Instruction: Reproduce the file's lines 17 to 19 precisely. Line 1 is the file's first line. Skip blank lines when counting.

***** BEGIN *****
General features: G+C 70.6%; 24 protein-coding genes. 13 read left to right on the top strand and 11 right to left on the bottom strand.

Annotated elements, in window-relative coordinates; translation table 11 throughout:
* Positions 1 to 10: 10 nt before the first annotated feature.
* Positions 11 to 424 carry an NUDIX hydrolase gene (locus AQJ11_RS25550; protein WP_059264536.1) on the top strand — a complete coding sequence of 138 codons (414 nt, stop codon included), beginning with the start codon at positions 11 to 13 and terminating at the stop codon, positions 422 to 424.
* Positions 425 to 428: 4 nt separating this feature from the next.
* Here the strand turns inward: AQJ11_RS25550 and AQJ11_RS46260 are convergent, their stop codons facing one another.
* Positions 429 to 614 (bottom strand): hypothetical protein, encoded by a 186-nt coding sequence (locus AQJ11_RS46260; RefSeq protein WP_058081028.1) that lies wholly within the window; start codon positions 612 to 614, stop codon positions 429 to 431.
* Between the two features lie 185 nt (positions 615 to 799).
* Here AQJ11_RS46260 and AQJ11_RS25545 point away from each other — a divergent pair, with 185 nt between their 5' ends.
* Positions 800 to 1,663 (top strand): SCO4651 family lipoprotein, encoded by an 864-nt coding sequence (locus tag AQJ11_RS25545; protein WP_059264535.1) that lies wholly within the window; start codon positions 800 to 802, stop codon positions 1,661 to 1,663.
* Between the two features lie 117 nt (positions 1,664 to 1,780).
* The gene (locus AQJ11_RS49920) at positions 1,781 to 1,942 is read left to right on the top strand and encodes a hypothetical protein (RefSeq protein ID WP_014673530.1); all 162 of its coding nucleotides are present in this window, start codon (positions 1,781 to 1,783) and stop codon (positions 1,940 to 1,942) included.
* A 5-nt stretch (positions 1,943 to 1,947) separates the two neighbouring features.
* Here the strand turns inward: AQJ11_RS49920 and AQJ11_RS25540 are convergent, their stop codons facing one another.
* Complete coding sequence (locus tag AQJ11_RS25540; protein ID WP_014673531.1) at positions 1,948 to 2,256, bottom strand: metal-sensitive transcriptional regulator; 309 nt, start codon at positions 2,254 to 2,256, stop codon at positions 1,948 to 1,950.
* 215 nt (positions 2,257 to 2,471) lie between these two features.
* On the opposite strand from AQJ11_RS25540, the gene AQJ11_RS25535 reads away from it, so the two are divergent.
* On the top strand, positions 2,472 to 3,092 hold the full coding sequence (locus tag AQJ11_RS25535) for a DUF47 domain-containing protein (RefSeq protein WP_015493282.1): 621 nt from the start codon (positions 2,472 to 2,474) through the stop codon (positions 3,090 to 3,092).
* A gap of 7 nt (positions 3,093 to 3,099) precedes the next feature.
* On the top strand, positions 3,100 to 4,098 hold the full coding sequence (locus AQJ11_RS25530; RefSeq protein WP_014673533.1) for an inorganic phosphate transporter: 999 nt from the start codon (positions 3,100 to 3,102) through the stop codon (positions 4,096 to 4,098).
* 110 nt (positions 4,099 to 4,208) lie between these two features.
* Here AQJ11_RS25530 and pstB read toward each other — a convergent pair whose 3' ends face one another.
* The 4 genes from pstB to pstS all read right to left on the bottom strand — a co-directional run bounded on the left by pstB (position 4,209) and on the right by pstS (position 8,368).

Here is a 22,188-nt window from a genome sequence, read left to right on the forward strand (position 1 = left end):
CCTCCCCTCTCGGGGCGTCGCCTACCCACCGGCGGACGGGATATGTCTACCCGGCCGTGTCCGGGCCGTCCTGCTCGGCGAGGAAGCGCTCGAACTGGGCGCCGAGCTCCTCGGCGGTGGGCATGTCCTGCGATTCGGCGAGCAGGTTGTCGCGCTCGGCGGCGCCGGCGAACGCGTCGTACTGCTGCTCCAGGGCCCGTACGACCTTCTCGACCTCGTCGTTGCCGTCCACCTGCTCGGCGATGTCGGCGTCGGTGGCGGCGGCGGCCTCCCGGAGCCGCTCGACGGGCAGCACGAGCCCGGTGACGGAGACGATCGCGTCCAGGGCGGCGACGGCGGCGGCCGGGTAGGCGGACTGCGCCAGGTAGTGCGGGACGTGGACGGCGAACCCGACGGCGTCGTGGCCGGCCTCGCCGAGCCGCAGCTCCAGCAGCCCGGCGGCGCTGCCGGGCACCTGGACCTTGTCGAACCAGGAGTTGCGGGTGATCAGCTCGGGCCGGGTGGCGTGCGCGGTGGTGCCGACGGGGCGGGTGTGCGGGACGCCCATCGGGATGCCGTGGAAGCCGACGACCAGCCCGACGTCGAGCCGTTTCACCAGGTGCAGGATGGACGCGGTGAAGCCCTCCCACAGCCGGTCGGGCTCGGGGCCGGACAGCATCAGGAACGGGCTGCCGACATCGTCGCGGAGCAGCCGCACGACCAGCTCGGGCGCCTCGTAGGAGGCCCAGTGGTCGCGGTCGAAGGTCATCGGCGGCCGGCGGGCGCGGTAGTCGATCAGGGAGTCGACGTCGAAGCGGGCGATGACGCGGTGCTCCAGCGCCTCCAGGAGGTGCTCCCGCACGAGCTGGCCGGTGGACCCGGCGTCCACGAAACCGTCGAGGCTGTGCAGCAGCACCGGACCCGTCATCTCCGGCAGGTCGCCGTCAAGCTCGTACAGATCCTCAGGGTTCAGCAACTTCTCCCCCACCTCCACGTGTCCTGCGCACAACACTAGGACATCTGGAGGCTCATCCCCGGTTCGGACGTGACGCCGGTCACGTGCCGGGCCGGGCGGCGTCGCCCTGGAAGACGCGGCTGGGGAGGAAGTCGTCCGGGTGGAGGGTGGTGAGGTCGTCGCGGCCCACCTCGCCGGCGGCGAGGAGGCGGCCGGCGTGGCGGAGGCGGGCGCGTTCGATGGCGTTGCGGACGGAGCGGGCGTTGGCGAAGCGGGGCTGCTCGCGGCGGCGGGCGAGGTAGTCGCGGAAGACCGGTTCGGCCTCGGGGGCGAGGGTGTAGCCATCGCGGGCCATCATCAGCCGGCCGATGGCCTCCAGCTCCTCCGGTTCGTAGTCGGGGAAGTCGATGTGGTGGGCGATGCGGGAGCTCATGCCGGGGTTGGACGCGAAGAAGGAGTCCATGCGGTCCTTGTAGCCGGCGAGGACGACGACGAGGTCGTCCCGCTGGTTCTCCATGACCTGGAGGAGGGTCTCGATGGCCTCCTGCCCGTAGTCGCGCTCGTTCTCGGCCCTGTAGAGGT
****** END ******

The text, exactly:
* On the opposite strand from AQJ11_RS25540, the gene AQJ11_RS25535 reads away from it, so the two are divergent.
* On the top strand, positions 2,472 to 3,092 hold the full coding sequence (locus tag AQJ11_RS25535) for a DUF47 domain-containing protein (RefSeq protein WP_015493282.1): 621 nt from the start codon (positions 2,472 to 2,474) through the stop codon (positions 3,090 to 3,092).
* A gap of 7 nt (positions 3,093 to 3,099) precedes the next feature.